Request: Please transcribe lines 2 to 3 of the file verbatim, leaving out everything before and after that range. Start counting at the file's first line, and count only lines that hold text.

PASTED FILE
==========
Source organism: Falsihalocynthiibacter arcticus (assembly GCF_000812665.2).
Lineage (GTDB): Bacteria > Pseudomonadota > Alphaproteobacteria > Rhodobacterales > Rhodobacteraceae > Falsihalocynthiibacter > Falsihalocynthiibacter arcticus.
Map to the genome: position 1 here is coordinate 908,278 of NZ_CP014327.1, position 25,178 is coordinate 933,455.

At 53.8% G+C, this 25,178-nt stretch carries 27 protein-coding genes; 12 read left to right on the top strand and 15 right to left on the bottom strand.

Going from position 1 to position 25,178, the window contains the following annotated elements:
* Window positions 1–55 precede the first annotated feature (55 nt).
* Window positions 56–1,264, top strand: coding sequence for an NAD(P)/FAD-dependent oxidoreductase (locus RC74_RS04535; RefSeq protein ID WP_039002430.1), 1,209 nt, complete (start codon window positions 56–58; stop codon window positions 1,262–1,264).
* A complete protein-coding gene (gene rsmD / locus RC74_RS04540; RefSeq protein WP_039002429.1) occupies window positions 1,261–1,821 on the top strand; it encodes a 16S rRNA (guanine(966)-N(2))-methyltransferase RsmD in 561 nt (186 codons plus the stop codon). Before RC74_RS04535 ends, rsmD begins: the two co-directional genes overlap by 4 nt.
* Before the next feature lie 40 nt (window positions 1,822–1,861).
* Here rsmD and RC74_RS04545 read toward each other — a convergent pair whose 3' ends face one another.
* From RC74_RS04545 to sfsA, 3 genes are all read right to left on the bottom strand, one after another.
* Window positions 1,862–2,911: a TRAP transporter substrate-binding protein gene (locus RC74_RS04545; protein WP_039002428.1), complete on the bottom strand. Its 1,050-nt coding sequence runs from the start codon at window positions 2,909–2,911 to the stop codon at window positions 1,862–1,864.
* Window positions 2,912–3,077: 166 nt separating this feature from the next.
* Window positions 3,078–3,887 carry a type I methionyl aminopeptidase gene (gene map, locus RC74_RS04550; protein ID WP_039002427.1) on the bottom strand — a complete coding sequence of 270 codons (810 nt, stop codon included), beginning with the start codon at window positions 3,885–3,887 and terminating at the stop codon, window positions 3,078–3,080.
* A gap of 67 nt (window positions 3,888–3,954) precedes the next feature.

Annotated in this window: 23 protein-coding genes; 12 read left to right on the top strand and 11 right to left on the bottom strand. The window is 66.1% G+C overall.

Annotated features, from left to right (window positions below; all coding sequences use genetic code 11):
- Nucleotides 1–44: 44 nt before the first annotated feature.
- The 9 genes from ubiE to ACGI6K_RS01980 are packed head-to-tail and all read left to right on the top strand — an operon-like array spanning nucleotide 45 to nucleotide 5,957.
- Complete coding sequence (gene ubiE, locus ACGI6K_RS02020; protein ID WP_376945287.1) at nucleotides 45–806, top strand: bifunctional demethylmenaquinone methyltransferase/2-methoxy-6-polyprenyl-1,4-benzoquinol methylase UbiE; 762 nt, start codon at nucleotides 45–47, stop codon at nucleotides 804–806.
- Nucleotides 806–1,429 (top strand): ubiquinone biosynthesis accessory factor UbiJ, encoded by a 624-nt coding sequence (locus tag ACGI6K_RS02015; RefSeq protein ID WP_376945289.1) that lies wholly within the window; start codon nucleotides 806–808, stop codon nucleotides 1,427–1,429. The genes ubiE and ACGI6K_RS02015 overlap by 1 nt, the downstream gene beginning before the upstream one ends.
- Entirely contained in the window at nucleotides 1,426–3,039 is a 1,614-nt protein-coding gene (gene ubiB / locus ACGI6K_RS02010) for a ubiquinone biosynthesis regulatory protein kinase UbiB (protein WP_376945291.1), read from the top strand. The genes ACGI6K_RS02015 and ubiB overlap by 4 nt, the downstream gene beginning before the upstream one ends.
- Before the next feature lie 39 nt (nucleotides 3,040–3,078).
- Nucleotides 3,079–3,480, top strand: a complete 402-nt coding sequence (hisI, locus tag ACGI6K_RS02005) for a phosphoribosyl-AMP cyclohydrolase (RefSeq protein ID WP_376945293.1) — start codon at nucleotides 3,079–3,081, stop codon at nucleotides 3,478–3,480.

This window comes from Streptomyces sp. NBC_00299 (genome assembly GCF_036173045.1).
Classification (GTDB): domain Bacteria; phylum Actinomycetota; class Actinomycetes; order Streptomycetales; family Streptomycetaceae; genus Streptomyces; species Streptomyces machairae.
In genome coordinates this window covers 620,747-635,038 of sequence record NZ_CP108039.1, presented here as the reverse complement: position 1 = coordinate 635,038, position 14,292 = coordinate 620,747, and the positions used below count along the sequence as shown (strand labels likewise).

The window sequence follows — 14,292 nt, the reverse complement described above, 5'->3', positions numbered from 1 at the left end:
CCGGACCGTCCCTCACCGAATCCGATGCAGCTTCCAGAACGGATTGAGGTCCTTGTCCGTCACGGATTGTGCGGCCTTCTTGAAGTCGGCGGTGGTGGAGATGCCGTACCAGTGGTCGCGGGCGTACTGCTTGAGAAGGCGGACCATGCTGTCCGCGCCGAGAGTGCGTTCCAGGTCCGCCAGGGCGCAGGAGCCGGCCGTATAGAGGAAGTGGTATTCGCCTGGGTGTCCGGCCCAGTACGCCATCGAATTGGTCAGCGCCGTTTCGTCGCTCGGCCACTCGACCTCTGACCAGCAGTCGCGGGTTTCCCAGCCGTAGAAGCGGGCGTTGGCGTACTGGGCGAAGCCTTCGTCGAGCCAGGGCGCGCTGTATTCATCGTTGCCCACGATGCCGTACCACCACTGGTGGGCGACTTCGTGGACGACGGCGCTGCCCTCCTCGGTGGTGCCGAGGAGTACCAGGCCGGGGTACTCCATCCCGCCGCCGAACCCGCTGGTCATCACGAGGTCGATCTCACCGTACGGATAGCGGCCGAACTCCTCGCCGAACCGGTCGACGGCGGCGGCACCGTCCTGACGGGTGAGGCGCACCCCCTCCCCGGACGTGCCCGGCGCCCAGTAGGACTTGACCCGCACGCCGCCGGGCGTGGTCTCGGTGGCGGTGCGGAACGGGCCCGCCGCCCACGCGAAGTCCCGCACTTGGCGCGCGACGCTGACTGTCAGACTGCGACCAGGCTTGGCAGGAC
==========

Lineage (GTDB): Bacteria > Pseudomonadota > Alphaproteobacteria > Rhodobacterales > Rhodobacteraceae > Falsihalocynthiibacter > Falsihalocynthiibacter arcticus.
Map to the genome: position 1 here is coordinate 908,278 of NZ_CP014327.1, position 25,178 is coordinate 933,455.